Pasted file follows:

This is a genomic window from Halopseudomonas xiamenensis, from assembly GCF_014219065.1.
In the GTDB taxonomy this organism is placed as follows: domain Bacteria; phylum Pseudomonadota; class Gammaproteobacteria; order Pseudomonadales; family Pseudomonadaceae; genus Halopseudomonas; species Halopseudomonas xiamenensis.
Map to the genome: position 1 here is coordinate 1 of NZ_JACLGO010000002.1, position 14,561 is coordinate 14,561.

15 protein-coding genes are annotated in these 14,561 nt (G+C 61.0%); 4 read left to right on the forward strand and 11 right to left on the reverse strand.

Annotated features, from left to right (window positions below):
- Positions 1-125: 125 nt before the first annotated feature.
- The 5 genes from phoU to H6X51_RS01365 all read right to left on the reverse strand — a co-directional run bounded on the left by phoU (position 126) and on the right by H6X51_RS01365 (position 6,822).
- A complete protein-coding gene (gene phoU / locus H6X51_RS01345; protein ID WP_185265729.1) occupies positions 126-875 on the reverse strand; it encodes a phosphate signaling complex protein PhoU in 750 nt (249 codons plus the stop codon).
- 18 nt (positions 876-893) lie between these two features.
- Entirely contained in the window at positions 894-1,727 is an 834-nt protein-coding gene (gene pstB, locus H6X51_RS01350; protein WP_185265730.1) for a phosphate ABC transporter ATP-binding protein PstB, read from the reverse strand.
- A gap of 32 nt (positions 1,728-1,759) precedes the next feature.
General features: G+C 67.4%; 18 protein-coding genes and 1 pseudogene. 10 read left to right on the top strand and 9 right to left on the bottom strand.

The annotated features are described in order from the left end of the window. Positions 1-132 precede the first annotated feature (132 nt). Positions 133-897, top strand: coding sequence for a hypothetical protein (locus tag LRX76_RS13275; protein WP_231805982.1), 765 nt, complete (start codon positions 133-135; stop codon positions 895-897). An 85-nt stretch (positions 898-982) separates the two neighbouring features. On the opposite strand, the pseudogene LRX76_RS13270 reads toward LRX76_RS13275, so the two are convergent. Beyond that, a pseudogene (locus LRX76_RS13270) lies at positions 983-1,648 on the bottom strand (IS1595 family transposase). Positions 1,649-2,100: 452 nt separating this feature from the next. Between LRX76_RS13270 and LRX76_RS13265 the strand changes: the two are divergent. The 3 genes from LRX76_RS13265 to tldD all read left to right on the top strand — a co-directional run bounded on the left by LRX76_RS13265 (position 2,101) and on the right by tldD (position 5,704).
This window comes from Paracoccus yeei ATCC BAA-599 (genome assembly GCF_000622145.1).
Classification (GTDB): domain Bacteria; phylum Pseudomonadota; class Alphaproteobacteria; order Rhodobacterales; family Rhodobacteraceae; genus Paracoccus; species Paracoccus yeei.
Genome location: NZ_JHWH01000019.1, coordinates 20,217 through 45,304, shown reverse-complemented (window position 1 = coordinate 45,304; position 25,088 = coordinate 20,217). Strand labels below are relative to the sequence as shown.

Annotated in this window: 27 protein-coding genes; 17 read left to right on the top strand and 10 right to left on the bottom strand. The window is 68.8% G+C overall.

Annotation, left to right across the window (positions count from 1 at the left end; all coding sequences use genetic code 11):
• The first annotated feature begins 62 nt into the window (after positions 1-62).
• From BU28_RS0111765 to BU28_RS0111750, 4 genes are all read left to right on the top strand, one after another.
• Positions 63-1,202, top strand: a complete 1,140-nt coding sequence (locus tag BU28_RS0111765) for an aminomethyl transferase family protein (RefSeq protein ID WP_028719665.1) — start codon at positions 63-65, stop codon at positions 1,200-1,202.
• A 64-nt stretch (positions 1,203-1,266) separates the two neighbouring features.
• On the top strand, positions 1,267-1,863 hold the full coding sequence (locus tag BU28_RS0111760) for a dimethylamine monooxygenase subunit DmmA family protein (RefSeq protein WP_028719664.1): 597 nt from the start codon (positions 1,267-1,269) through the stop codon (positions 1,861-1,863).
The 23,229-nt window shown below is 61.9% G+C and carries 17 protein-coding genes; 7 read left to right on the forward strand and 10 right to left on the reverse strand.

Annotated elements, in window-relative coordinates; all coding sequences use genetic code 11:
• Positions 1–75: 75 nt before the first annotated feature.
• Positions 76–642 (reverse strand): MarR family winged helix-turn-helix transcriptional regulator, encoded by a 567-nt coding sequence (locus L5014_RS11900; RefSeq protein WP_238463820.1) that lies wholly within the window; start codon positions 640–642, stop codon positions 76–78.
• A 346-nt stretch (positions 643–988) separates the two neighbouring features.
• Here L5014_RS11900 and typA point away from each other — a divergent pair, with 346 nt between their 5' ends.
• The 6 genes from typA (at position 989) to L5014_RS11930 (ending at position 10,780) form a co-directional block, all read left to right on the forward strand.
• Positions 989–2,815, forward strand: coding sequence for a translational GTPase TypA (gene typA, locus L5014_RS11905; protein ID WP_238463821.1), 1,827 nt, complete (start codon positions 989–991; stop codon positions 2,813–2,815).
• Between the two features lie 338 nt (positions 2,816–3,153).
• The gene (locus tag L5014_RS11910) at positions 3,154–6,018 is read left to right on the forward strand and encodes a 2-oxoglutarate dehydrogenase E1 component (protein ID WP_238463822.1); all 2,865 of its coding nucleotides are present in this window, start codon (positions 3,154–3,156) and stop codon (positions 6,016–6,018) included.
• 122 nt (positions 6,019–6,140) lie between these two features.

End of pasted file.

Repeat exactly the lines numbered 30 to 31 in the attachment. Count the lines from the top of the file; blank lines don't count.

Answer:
• The 6 genes from typA (at position 989) to L5014_RS11930 (ending at position 10,780) form a co-directional block, all read left to right on the forward strand.
• Positions 989–2,815, forward strand: coding sequence for a translational GTPase TypA (gene typA, locus L5014_RS11905; protein ID WP_238463821.1), 1,827 nt, complete (start codon positions 989–991; stop codon positions 2,813–2,815).